This is the very first guest post for Red Said, which is incredibly exciting. In truth, though, I’m almost afraid to put this up–Stephen Thomas of We Write Lists wrote such a great guest blog that I don’t see why you’d ever read my gibberish again.
In all seriousness, We Write Lists is a wonderful source for all things folk. To use Stephen’s own description: “Our aim here at We Write Lists is simple enough–to write passionately about music, in a surprisingly organised manner. We want to bring a different side of music to the blogosphere, coming straight from the musicians and singers themselves in many cases. We’re proud to have featured acts as diverse as The Acorn and The Pipettes, and to have hosted the first ever online interview with Rumer. We also champion new, unsigned acts as well as host a fortnightly gig in North London, The Folkroom.” I’d encourage you all to check it out–especially if you like the emerging artists highlighted below (because there’s a lot more where these came from).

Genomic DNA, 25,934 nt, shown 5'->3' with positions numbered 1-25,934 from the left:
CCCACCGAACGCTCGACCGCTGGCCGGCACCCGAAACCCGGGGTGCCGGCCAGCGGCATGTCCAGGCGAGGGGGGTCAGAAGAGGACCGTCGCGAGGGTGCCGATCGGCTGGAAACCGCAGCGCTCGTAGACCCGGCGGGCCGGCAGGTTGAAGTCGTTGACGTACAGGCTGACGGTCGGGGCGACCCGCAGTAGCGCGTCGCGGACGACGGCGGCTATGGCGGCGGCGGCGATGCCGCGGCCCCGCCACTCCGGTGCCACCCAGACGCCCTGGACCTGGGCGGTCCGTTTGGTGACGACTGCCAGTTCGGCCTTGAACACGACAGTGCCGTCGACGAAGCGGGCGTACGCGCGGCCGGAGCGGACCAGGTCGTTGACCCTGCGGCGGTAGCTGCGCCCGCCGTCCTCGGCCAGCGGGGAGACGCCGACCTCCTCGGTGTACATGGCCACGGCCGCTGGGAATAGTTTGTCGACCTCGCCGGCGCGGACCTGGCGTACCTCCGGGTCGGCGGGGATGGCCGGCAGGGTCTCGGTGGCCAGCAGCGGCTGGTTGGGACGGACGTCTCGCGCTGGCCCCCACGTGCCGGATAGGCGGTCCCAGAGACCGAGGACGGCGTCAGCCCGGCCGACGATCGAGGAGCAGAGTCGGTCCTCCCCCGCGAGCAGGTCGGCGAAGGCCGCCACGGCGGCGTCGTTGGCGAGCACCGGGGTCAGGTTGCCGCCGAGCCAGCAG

Stephen and I are going to do a bit of a trade. He’s highlighted some of the wonderful folk talent coming out of London, and I’ll be doing the same for California. Stay tuned for my half on WWL! Without further ado:
Traffic is tidal once the sun goes down. The slow and steady sonic rush before each car passes and the sound breaks, silent and golden until the next one comes in. I could lay awake for hours listening to London outside my window, beyond the glass. I came to the city a little over a year ago, out of the countryside and out of a job. I’d always loved London; I’d spent years passing through on the train to university and had created a soundtrack by which to watch the spires and the bridges and the river pass. But the soundtrack had always been a predominantly American one. Sufjan Steven’s Glassian BQE. The Dandy Warhols. The Hold Steady. The choices were grand and belonged to cities – but not London.
When I was lucky enough to start hosting a a fortnightly folk gig in the north of the city I took the opportunity to find myself a new soundtrack amongst the unsigned acts that passed through. Though the gigs are still small and very much a work in progress they’ve played a large part in introducing me to some of the most fantastic folk acts London is currently producing – and let me sit on and watch as a community of new musicians forms and collaborates and does all sorts of things that are scary and remarkable and a little bit breathtaking.